The University of Saskatchewan’s main campus is situated on Treaty 6 Territory and the Homeland of the Métis.

Sex education should be more comprehensive

By in Opinions

Monica Gordon

Every teenager in Saskatchewan should be entitled to a thorough sex education. Understanding human sexuality is an essential part of life and it’s extremely unfortunate that sex education is so infamous for being mishandled.

In Saskatchewan, the provincial government’s curriculum is vague to the point of uselessness and in desperate need of an overhaul. While it is vital that students receive an appropriately thorough sex education, it’s worth contemplating what exactly a “comprehensive” sexual education should consist of and how it should be taught.

The Saskatchewan government’s required curriculum instructs teachers to “promote sexual health” and teach students how to avoid “health-compromising” behaviors, which appears to refer to unplanned pregnancies and sexually transmitted diseases. The ambiguity of the curriculum’s language means that teachers have quite a bit of leeway in structuring their classes — the quality of the teacher dictates how comprehensive the sex education is.

An education that discusses the various forms of contraception and how to avoid sexually transmitted diseases is a great place to start — when done right. While the government should have more stringent requirements to ensure this, there’s still more we could be teaching.

I’d be willing to bet you could walk into any high school in Saskatchewan and overhear someone say “that’s so gay.” According to the American Center for Disease Control, LGBTQ teens are more than twice as likely to attempt suicide than heterosexual teens and are at an increased risk for violence due to homophobia. While high school isn’t easy if you’re heterosexual, it can be an absolute nightmare if you’re not.

Although including a discussion of sexual orientations in sex education wouldn’t eliminate harassment immediately, it could over time. Teaching students about different orientations would probably help many teens feel less confused about their sexuality. Besides that, it might also dispel the notion that a non-heterosexual orientation is inherently bad or unnatural.

However, bullying based on sexuality isn’t limited to LGBTQ students. Canadian teens Amanda Todd and Rehtaeh Parsons both committed suicide to escape from excessive bullying and harassment. Sexuality doesn’t exist in a vacuum — society has a lot of strong opinions about what makes for socially acceptable sex. We’re still sending the message that girls who have sex and enjoy it are “sluts,” and boys who aren’t having frequent sex are “unmanly.”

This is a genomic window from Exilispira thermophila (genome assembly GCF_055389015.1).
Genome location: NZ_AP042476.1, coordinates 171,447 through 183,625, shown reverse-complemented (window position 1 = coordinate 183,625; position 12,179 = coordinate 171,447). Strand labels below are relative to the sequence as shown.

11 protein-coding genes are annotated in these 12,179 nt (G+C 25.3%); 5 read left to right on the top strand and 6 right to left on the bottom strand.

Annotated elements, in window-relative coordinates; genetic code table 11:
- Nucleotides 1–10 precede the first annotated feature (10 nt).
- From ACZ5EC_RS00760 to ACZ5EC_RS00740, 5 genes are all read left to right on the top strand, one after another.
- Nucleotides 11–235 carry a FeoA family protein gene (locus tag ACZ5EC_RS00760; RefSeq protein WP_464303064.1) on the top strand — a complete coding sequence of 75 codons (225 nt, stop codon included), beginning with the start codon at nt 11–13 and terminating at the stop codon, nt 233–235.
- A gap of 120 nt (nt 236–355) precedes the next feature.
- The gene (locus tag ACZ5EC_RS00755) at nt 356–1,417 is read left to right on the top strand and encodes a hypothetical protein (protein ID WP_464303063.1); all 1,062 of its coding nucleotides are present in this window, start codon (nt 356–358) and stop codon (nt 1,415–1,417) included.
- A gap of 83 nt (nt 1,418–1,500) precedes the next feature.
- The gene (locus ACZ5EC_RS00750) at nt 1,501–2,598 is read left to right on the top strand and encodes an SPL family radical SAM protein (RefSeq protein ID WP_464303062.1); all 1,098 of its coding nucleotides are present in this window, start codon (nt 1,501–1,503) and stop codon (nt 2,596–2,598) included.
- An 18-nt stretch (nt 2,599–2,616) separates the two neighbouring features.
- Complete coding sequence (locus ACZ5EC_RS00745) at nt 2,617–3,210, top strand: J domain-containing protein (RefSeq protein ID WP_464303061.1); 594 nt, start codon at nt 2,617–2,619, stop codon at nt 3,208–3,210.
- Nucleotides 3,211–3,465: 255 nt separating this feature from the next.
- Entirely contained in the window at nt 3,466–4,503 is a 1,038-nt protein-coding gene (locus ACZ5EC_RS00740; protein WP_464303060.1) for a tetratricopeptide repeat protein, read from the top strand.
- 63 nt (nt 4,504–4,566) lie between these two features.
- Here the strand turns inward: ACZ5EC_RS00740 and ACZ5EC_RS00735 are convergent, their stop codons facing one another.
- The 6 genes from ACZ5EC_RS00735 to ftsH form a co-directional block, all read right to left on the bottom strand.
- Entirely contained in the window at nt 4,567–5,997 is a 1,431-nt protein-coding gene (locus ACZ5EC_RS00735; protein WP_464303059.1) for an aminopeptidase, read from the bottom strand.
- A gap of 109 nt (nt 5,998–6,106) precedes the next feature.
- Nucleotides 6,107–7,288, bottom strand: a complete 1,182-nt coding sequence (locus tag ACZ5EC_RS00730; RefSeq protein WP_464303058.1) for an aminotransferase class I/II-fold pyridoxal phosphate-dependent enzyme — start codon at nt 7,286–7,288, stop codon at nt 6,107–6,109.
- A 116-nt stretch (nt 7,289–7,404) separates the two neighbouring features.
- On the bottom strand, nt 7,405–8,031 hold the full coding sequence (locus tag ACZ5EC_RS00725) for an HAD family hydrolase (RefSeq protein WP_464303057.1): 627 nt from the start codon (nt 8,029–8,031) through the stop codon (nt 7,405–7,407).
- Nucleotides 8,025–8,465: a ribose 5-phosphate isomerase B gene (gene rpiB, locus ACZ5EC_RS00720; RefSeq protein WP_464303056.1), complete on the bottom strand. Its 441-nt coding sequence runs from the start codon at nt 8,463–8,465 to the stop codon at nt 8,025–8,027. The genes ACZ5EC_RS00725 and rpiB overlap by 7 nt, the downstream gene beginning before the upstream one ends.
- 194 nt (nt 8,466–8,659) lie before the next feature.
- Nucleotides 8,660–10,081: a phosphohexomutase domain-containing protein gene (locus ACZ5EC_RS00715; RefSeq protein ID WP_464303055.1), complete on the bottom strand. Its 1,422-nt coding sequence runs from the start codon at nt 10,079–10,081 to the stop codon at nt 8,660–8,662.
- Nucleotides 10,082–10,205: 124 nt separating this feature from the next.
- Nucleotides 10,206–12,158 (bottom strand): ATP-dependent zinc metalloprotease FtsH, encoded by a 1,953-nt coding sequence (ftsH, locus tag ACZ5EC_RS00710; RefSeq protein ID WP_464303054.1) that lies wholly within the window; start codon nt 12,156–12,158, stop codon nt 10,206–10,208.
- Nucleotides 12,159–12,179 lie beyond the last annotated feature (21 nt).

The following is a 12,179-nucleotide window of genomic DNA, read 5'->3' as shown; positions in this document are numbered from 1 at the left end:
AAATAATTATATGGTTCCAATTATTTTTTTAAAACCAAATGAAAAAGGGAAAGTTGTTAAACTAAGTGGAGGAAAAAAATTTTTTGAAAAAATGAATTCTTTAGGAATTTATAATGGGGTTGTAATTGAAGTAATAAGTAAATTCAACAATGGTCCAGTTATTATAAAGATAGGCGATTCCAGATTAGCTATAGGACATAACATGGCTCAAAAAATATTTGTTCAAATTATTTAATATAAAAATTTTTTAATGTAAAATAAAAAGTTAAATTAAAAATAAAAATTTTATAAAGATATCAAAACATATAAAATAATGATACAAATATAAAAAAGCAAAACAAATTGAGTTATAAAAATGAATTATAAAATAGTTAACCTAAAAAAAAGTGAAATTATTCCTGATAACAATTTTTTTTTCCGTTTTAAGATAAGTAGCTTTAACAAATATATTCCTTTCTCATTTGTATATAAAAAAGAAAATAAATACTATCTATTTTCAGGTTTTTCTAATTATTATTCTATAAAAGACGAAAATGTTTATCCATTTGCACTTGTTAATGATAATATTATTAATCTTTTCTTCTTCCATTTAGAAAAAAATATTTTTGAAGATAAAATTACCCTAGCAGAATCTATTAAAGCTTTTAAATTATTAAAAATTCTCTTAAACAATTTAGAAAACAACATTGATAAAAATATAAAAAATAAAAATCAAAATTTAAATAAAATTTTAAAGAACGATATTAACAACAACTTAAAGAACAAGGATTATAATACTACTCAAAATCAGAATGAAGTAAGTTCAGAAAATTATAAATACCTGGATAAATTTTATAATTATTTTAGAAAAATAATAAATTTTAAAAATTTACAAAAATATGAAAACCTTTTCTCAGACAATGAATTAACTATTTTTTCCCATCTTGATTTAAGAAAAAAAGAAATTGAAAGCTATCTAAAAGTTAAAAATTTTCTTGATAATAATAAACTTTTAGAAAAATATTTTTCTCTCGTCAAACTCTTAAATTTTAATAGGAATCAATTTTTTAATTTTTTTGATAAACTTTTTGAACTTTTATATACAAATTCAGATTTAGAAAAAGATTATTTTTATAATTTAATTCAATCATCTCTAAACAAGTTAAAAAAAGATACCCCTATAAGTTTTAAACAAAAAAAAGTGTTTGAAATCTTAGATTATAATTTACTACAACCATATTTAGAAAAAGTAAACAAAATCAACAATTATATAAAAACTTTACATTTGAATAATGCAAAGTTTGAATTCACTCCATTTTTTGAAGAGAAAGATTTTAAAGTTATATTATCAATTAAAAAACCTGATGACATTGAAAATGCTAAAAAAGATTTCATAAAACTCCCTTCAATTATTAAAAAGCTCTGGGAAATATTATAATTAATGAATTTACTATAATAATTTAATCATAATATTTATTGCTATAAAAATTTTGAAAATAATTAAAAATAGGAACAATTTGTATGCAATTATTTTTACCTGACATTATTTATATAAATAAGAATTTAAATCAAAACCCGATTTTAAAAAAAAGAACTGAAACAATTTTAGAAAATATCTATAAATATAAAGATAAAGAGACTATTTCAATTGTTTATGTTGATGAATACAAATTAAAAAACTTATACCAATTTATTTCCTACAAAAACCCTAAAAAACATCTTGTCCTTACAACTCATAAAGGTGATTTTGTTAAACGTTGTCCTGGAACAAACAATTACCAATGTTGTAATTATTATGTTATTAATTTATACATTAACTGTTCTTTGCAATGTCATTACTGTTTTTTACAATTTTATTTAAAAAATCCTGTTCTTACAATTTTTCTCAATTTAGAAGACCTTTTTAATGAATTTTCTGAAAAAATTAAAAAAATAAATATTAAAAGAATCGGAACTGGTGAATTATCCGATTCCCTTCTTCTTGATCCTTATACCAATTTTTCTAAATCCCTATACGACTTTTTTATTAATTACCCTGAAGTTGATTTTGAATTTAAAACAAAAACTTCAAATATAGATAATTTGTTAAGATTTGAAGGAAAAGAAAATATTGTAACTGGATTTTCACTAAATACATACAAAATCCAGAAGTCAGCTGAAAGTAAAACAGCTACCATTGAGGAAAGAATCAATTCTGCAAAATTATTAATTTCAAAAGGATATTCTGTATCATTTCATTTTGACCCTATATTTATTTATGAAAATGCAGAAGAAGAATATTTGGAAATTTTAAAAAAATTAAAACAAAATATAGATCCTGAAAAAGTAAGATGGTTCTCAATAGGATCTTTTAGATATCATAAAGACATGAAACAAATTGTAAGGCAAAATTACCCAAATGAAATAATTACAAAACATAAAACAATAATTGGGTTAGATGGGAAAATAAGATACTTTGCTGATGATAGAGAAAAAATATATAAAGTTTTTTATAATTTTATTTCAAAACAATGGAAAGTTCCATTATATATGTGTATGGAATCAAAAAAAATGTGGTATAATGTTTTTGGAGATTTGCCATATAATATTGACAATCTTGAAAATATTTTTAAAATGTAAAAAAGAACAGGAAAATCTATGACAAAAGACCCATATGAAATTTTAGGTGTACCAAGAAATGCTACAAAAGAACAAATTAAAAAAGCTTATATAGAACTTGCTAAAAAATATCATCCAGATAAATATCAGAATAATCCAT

Sex education is the perfect vehicle to debunk these illogical attitudes, as slut shaming and tying masculinity to sexual prowess are harmful to both men and women. It’s worth emphasizing to students that — if it’s consensual — how much sex you’re having doesn’t determine your worth as a person and that there’s no shame in saying “yes” or “no.”

Of course, that is easier said than done. We are a society with a lot of baggage regarding sexuality. We’re okay with endless graphic violence in our television shows, but the second there’s any nudity, someone’s shouting “think of the children!” Humans have sex for so many different reasons, but the only thing we’re comfortable discussing in sex education is the biological aspect. The current curriculum does next to nothing to counteract the message that consensual sex is morally wrong or inappropriate. 

While it would be hard to make it a requirement, what we need is a sex-positive tone in sex education. If we encourage openness about sex, teens can develop a healthier understanding of their sexuality and figure out for themselves what their boundaries are. By creating an environment like that, we would be giving students the ability to resist both a culture that says they should be having casual sex constantly, as well as one that says their bodies are shameful and sex is dirty.

The problem is that the exact opposite happens in some schools. The continued existence of abstinence-only sex education in this province is a travesty and the fact that the ambiguity of the current curriculum permits its existence is beyond unacceptable.

While proponents of abstinence-only education claim that the comprehensive model increases the frequency of sexual activity and the total number of partners while encouraging teens to have sex at an earlier age, research presented to the World Health Organization and compiled by Advocates for Youth shows that none of that is true.

Advocates for Youth also finds that rates of unplanned pregnancy and sexually transmitted diseases in teens are higher in places where abstinence-only education is common and rates of sexual activity aren’t reduced at all. Even teen adherents find creative alternatives to having sex, a phenomena so widespread it has invaded pop culture. A song titled “The Loophole,” written by the satirical music duo Garfunkel and Oates perfectly sums things up with the line “since I’m not a godless whore/he’ll have to come in the back door.”

Obviously the Saskatchewan sex education curriculum is a polarizing topic — any attempt to alter it would likely result in political backlash. When the potential consequences are as dire as unplanned pregnancies and sexually transmitted diseases, we can’t have such a vague curriculum or hope that parents will pick up the slack.

With so much room for improvement, it would be great to see Saskatchewan go from its current state to being a leader for sex education in Canada

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